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Pie in the sky

Jim Spentzas - South Surrey Pilot
South Surrey resident Jim Spentzas goes on an excursion that takes him up above the clouds for the perfect slice of pie.

Flying came easily to Jim Spentzas.

He still remembers his first takeoff – a moment he had dreamt of as a young boy building model airplanes, and which had come true while training with the Greek military.

Now, more than 20 years later, the South Surrey resident runs his hands over a Cessna 172 similar to the one from his first piloting experience.

Although the plane is more than 40 years old, its red and white body accented with gold stripes gleams under the threat of a dark, overcast sky.

And it sits in an Abbotsford Airport hangar belonging to the Abbotsford Flying Club, which allows members to book its three aircraft for personal excursions.

“It’s just an old girl with a paint job,” Spentzas says, as he inspects it for dents and bruises.

The pre-flight routine is a vital part of any outing, even if the purpose of today’s trip is a simple, if not unusual, one: pie. More precisely, the $100-pie, as Spentzas calls it, because “you have to do all this just to get it.”

It’s served at Chilliwack Airport’s coffee shop, which has become a well-known destination for pilots from all over the Lower Mainland and parts of the U.S. who make the stop just for a taste of the acclaimed baked treat.

And while flying to the restaurant makes for an impressive entrance, it’s not as simple as jumping in the car and turning the ignition.

Spentzas carefully looks over the wings, wheels, lights, oil, propeller, timing belts and struts. He also checks the fuel by making “her pee in a cup,” squirting the bluish liquid into a container to check for bubbles, which would indicate the unwanted presence of water.

He then records the necessary flight details in the plane’s log, pulls out the 1,700-pound aircraft from the hangar, gets settled behind the controls, fits his headphones and mouthpiece in place and runs through the pre-flight checklist.

“And off we go…”

Spentzas communicates with air-traffic control using radio lingo, and steers “Golf-Zulu-Hotel-Quebec” (C-GZHQ) to a runway for a smooth, quick takeoff.

From there, it’s an easy ascent to 2,500 feet and a speed of 120 km/hr as a relaxed Spentzas casually works the controls, entering the plane into what seems to be an entirely different world. Jagged mountains, open fields, dense city – a collection of awesome sights united into one sweeping view.  Peacefully gliding over the waves of Cultus Lake and small-scaled Chilliwack houses is a welcome departure from the airtime Spentzas gets on his job.

As a first officer with Kelowna Flightcraft, he flies a Boeing 727 during the night from Vancouver to Winnipeg to Montreal, delivering cargo for Purolator and Canada Post.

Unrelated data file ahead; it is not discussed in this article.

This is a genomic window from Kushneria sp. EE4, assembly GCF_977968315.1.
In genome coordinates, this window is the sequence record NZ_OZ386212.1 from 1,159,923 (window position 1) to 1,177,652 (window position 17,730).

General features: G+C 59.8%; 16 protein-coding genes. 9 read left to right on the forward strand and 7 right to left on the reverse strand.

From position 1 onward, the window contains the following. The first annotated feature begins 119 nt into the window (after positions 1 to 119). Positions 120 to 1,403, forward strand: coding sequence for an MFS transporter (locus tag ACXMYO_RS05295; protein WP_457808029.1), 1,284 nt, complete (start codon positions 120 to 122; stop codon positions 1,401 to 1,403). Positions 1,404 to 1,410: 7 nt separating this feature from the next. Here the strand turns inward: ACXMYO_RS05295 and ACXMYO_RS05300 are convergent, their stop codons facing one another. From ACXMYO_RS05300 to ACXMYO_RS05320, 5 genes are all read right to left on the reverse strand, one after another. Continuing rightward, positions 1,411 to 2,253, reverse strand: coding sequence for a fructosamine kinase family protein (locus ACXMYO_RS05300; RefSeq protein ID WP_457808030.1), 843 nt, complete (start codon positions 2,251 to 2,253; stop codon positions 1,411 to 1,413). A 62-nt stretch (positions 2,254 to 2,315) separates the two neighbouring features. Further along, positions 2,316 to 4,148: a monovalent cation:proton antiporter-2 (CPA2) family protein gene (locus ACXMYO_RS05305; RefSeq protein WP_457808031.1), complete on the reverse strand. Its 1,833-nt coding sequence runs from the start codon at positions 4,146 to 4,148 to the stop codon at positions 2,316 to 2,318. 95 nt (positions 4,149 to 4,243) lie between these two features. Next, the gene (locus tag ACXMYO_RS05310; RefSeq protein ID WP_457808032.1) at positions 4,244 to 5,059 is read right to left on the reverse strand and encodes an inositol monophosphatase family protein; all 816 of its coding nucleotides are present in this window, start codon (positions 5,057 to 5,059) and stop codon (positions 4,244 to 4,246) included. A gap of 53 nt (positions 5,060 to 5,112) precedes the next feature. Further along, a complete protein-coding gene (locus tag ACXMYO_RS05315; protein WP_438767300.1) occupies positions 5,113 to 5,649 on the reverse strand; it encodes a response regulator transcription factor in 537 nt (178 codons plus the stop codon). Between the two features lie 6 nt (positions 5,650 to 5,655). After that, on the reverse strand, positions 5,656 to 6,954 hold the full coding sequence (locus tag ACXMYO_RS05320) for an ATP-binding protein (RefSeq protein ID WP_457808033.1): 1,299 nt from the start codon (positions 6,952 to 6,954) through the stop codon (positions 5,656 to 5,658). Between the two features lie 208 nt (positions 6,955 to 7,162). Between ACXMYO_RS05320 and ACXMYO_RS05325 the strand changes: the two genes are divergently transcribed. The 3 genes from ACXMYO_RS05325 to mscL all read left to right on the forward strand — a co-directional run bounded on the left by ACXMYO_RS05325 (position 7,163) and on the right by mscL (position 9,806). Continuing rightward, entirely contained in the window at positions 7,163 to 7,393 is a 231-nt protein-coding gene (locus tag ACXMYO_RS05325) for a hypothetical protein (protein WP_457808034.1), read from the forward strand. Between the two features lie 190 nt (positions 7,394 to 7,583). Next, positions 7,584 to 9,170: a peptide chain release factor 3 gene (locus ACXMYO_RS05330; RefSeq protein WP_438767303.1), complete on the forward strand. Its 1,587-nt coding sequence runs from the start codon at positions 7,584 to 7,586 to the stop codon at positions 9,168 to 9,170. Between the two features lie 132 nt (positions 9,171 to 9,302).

Although freight can be less demanding than commercial flying – which follows specific timetables to transport travellers in a timely manner – there are still many restrictions.

“You tend to forget what flying is all about,” Spentzas said, likening the cargo plane he flies to a powerboat. “(This) is like a sailboat for me. It’s like I got back into a sailboat and it’s so freeing.”

Being a member of Abbotsford Flying Club means Spentzas can take out the plane at his leisure, avoiding the costs, work and responsibility that would come with owning his own.

His annual membership fee of $375 and airtime fee of $130/hour allows him access to the two 172s and Piper Cherokee Archer II, which he can sign out for a simple day trip or extended journey.

Despite the accessibility, Spentzas said the planes are underused, only flying about 400 hours a year.

“We want them to get at least 1,000 hours.”

The club has discussed refurbishing and rebuilding them – or getting new ones altogether – to make the offering more attractive.

And there are other appeals of the organization, which has 28 pilots in a membership of 120 people.

Spentzas, now the club’s promotions director, said he’d like to see more people from Surrey and White Rock sign up and take advantage of the group’s clubhouse – complete with bar and kitchen – and events that range from family barbecues to the Abbotsford International Airshow.

The club – which marks its 50th anniversary this year – also annually hosts First Flights for Kids, in which pilots take children ages seven to 13 on a 15-minute flight for free.

Seeing the smiles on the children’s faces is one of the most satisfying aspects of Spentzas’ career as a pilot.

That, and sitting in Chilliwack Airport, his plane visible in the parking lot behind him, as he drives a fork into a warm, flaky slice of Bing cherry pie nestled next to a generous scoop of ice cream.

Just one of the many things worth flying for.

For more information on Abbotsford Flying Club, visit